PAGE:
Future changes in climate and precursor emissions will likely have important consequences on ground-level ozone concentrations for the City of Chicago and its surrounding suburban/rural areas. Here we use a regional climate-air quality modeling system to evaluate the combined and individual effects of climate warming (and resulting biogenic emissions increases) and anthropogenic emissions perturbations from 1996–2000 to 2048– 2052 and 2095–2099 in this region. Two scenarios are considered, including A1FI (higher warming with increasing anthropogenic emissions) and B1 (less warming with reduced anthropogenic emissions). Relative to 1996–2000, projected changes in climate and anthropogenic emissions together lead to little ozone change for the City of Chicago under A1FI but 5.0–7.8 ppb increases under B1 by 2048–2052 and 2095–2099. For A1FI, the decreasing ratio of volatile organic compounds (VOCs) to nitrogen oxides (NOx) reduces ozone concentrations over Chicago, despite the increasing emissions for both NOx and VOCs. Averaged over the Chicago urban and surrounding suburban area, however, surface ozone increase 2.3–7.1 ppb under A1FI by 2095–2099. Additionally, the seasonal ozone variation is projected to increase 84–127% under A1FI but decrease 23–30% under B1 over the Chicago area. By comparison, projected climate warming alone increases the surface ozone by 2.1–8.7 ppb and its seasonal variation by 22–89% over the Chicago area from 1996–2000 to 2095–2099 under both scenarios. Therefore, effective emission regulation and climate considerations are both important to pollution mitigation in the Chicago area.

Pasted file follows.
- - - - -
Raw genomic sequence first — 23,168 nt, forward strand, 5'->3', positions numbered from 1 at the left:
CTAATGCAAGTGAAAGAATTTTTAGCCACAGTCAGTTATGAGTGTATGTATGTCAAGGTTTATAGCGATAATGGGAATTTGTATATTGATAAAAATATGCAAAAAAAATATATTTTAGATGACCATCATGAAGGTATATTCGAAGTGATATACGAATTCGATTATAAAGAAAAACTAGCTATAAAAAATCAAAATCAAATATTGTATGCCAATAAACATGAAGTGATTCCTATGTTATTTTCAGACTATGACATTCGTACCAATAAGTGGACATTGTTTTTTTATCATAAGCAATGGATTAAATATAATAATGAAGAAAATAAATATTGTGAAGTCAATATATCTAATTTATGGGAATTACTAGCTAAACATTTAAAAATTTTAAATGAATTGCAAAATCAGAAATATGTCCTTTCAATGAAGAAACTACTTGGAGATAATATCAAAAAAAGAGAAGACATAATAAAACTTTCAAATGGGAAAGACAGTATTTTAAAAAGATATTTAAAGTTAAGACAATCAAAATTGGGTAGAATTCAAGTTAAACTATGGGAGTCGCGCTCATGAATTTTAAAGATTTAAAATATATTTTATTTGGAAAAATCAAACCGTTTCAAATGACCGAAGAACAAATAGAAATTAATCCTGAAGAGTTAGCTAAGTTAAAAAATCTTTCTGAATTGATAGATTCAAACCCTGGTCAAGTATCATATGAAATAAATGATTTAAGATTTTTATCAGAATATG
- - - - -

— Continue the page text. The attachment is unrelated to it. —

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Vol. 36 • No. sp2